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Sports >  WSU football

Two-minute drill: Keys to victory for Washington State against Oregon State

Nov. 22, 2019 Updated Fri., Nov. 22, 2019 at 9:53 p.m.

Don’t take your eyes off …

Two years ago, Jake Luton was carted off the field at Martin Stadium with a thoracic spine fracture after taking a violent hit from Washington State’s Jalen Thompson. Saturday’s game will be somewhat of a full-circle moment for the Oregon State quarterback as he attempts to lead the Beavers to their first bowl game in six years, and not only because Pullman is the place where he had his darkest moment. Luton was hardly noticed on the recruiting trail until the school closest to WSU offered him a scholarship. The QB’s roundabout journey took him from Moscow, Idaho, to Ventura College in California and back to Corvallis, Oregon, where Luton has battled numerous injuries in three seasons with the Beavers but now has one of the top touchdown-to-interception ratios in the country at 23-2. The 6-foot-7, 229-pound QB has thrown for 2,306 yards and is completing 63 percent of his throws.

When OSU has the ball …

Luton may not be the only Beaver throwing the ball, and not because head coach Jonathan Smith uses two quarterbacks. OSU is known to pull out a few trick plays to jump-start its offense, and Smith wasn’t conservative when the Cougars and Beavers met last year at Reser Stadium. Onside kicks, triple laterals and savvy reverse plays helped OSU take a two-point lead in the third quarter, but the tricks ran out and the Cougars ran away with an 18-point win. The Beavers have much more offensive stability and better health this year, and may not need deception to score on a WSU defense that has had an especially hard time limiting explosive plays. The Cougars came up with a few key interceptions in their last game, but they shouldn’t rely on turnovers to bail them out in this one. Luton’s interception rate is superb, and the Beavers don’t put the ball on the ground much. They’ve fumbled five times this season, but have only lost one of those.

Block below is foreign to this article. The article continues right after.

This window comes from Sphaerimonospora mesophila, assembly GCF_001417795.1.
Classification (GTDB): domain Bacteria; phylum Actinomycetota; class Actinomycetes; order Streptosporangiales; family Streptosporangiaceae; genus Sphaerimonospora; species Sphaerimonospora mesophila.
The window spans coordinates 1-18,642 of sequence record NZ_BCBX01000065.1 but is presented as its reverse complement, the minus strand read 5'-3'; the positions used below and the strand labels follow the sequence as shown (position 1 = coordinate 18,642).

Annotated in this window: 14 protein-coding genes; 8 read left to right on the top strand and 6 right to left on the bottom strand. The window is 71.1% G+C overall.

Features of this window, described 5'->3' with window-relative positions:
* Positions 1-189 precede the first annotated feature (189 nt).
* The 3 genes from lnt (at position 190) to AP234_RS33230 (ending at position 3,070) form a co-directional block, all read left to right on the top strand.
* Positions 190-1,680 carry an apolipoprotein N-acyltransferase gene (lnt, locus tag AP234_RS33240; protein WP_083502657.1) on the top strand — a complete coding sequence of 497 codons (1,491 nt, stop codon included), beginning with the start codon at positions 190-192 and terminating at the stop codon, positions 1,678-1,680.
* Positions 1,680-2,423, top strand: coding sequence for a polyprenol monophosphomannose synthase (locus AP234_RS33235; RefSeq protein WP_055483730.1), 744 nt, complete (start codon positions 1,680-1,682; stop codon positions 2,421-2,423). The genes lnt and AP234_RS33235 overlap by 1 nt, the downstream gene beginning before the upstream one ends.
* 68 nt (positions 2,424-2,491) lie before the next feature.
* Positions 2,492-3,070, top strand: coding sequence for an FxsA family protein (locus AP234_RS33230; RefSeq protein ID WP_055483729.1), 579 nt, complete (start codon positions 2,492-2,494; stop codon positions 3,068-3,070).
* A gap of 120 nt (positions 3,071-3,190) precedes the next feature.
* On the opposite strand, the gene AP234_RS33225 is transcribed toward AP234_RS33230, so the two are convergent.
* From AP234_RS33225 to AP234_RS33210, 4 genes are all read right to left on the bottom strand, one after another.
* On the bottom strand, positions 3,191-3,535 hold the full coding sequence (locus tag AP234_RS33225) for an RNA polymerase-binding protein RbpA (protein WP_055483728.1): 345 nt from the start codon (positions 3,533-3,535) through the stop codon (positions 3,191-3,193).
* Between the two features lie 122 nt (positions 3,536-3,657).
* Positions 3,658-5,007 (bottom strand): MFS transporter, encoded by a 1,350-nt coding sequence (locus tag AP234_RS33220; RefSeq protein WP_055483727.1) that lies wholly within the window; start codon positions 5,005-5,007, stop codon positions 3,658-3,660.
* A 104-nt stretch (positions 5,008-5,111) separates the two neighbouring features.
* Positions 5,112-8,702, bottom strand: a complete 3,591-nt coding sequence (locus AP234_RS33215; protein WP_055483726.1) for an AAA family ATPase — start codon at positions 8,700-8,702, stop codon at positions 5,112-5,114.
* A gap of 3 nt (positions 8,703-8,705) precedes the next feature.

When WSU has the ball …

Anthony Gordon’s fast release could come in handy. Washington State needs its quarterback to be prepared to make some quick decisions, because he’ll face a pass rush that’s second in the Pac-12 at 2.9 sacks per game and a pass rusher, Hamilcar Rashed Jr., who is leading the country in total sacks (14) and sack yards (109). OSU is leading the conference in tackles for loss at eight per game, but the Beavers are up against a WSU team that’s avoiding those better than almost everyone in the country. The Cougars have allowed 3.10 per game, fewer than every FBS team other than Army, and Gordon arguably has the best protection of any QB in the nation. Ten teams have allowed fewer sacks than WSU, but the Cougars’ numbers are more impressive because of how often they throw the ball. Gordon’s 515 pass attempts lead the nation, which means he’s getting sacked once every 43 times he drops back to throw the ball.

Did you know?

In 2015, WSU receivers Renard Bell and Jamire Calvin and OSU receiver Champ Flemings were on the same roster while playing for Los Angeles’ Cathedral High School. With three Pac-12 wideouts on the field – often at the same time – the Phantoms scored 38.6 points per game on offense and hit 83 in the third game of the season, in a shutout of George Washington Prep. The ball was distributed evenly – Bell, Calvin and Flemings combined for 2,493 receiving yards and 36 touchdowns, not to mention 1,030 punt/kick return yards for 3,523 all-purpose yards. The diminutive Flemings has 27 catches for 325 yards and two touchdowns at OSU this year, while Bell has 33 catches for 303 yards and four touchdowns. Calvin hasn’t played for the Cougars in 2019 because of a lower-body injury.

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